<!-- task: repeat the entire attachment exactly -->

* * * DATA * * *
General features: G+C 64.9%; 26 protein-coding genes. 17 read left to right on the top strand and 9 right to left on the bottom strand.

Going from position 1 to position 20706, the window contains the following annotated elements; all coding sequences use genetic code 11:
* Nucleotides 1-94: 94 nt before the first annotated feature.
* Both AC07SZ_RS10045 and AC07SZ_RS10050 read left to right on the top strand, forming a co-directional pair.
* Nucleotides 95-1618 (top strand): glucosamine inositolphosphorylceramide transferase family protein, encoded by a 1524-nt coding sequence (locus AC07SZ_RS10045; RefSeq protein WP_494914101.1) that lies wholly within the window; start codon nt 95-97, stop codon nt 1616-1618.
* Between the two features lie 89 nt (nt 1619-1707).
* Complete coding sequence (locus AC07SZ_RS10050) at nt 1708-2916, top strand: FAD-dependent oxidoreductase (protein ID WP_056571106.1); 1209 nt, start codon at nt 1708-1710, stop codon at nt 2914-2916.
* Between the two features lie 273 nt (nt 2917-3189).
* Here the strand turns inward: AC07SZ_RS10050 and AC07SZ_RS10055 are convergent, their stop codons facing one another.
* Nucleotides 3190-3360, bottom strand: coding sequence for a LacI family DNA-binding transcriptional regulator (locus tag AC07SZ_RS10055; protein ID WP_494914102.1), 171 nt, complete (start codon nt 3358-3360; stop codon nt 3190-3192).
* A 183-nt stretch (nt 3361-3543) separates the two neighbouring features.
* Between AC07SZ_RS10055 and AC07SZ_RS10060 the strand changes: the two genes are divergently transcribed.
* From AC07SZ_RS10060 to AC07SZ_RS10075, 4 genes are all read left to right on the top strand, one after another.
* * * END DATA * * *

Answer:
General features: G+C 64.9%; 26 protein-coding genes. 17 read left to right on the top strand and 9 right to left on the bottom strand.

Going from position 1 to position 20706, the window contains the following annotated elements; all coding sequences use genetic code 11:
* Nucleotides 1-94: 94 nt before the first annotated feature.
* Both AC07SZ_RS10045 and AC07SZ_RS10050 read left to right on the top strand, forming a co-directional pair.
* Nucleotides 95-1618 (top strand): glucosamine inositolphosphorylceramide transferase family protein, encoded by a 1524-nt coding sequence (locus AC07SZ_RS10045; RefSeq protein WP_494914101.1) that lies wholly within the window; start codon nt 95-97, stop codon nt 1616-1618.
* Between the two features lie 89 nt (nt 1619-1707).
* Complete coding sequence (locus AC07SZ_RS10050) at nt 1708-2916, top strand: FAD-dependent oxidoreductase (protein ID WP_056571106.1); 1209 nt, start codon at nt 1708-1710, stop codon at nt 2914-2916.
* Between the two features lie 273 nt (nt 2917-3189).
* Here the strand turns inward: AC07SZ_RS10050 and AC07SZ_RS10055 are convergent, their stop codons facing one another.
* Nucleotides 3190-3360, bottom strand: coding sequence for a LacI family DNA-binding transcriptional regulator (locus tag AC07SZ_RS10055; protein ID WP_494914102.1), 171 nt, complete (start codon nt 3358-3360; stop codon nt 3190-3192).
* A 183-nt stretch (nt 3361-3543) separates the two neighbouring features.
* Between AC07SZ_RS10055 and AC07SZ_RS10060 the strand changes: the two genes are divergently transcribed.
* From AC07SZ_RS10060 to AC07SZ_RS10075, 4 genes are all read left to right on the top strand, one after another.